Prohibition in the 1920s
Kylar Osborne and Zach Freeman
After the ratification of the 18th Amendment and the start of prohibition, gangs and bootleggers took advantage of the illegality of alcohol to conduct shady operations up until the point of FDR's election and the ratification of the 21st Amendment in 1933.
Ratification of the 18th Amendment
The ratification of the 18th Amendment to the U.S. Constitution–which banned the manufacture, transportation and sale of intoxicating liquors–ushered in a period in American history known as Prohibition. The 18th Amendment was accompanied by the Volstead Act which defined intoxicating beverages as anything with more than 0.5 percent alcohol. This meant even beer, wine, whiskey and gin were barred from being legally sold.
Gangs, Gangsters, and Scarface
Organized crime filled the hole left by the end of the nation's legal brewing industry. Homicides increased in many cities, partly as a result of gang wars, but also because of drunkenness. Criminal groups could organize around the steady source of income provided by laws against victimless crimes such as consuming alcohol or drugs, gambling and prostitution.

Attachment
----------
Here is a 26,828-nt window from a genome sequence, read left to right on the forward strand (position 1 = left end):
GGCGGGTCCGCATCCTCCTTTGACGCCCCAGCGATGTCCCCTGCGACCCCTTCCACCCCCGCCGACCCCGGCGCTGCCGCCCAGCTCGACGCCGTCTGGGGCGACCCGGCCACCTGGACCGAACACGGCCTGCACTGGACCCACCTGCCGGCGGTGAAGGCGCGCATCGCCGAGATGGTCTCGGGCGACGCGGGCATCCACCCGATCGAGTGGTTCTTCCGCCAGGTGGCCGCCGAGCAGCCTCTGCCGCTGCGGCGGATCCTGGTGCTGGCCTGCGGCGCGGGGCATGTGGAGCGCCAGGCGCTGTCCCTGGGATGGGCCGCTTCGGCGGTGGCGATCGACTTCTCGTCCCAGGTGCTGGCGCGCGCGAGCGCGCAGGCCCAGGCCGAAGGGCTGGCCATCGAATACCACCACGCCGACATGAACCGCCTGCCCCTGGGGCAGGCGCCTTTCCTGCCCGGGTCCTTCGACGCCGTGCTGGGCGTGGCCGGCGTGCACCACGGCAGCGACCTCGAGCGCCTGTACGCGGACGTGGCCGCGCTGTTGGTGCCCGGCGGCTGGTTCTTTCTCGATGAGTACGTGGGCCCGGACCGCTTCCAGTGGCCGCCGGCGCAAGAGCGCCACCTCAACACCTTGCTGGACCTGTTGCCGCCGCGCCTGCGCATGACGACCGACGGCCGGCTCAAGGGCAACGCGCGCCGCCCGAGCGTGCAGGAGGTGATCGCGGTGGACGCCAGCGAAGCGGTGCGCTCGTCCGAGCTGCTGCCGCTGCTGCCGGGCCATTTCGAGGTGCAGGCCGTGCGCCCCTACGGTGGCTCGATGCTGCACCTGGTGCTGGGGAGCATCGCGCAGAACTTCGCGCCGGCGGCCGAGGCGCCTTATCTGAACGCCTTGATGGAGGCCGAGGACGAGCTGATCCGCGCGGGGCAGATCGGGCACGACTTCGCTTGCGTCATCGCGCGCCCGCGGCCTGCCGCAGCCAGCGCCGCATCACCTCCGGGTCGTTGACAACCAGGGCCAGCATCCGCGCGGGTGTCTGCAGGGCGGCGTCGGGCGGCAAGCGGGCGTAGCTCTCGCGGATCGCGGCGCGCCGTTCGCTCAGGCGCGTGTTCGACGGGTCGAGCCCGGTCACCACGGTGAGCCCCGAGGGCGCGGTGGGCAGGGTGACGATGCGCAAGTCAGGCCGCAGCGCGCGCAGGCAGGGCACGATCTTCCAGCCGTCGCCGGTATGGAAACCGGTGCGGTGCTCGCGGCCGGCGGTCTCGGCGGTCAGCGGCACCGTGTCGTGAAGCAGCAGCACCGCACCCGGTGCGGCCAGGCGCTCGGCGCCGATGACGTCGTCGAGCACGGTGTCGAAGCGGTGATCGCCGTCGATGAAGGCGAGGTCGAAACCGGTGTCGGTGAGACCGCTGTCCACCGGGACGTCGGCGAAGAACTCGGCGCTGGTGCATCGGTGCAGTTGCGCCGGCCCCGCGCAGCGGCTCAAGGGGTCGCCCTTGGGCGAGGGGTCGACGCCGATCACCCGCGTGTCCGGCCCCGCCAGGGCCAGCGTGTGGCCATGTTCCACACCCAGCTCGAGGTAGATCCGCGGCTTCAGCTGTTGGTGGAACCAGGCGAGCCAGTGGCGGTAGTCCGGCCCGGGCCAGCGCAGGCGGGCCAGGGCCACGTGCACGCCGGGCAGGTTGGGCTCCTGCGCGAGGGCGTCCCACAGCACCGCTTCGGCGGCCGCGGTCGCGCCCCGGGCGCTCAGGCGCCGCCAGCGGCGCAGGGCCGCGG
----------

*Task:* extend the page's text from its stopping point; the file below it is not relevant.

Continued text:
Election of Franklin D. Roosevelt
By the time of the Great Depression in 1932, creating jobs and revenue by legalizing the liquor industry had an undeniable appeal. Democrat Franklin D. Roosevelt ran for president that year on a platform calling for Prohibition’s appeal, and easily won victory over the previous President Herbert Hoover. FDR’s victory meant the end for Prohibition, and in February 1933 Congress adopted a resolution proposing a 21st Amendment to the Constitution that would repeal the 18th. The amendment was submitted to the states, and in December 1933 Utah provided the 36th and final necessary vote for ratification. Though a few states continued to prohibit alcohol after Prohibition’s end, all had abandoned the ban by 1966.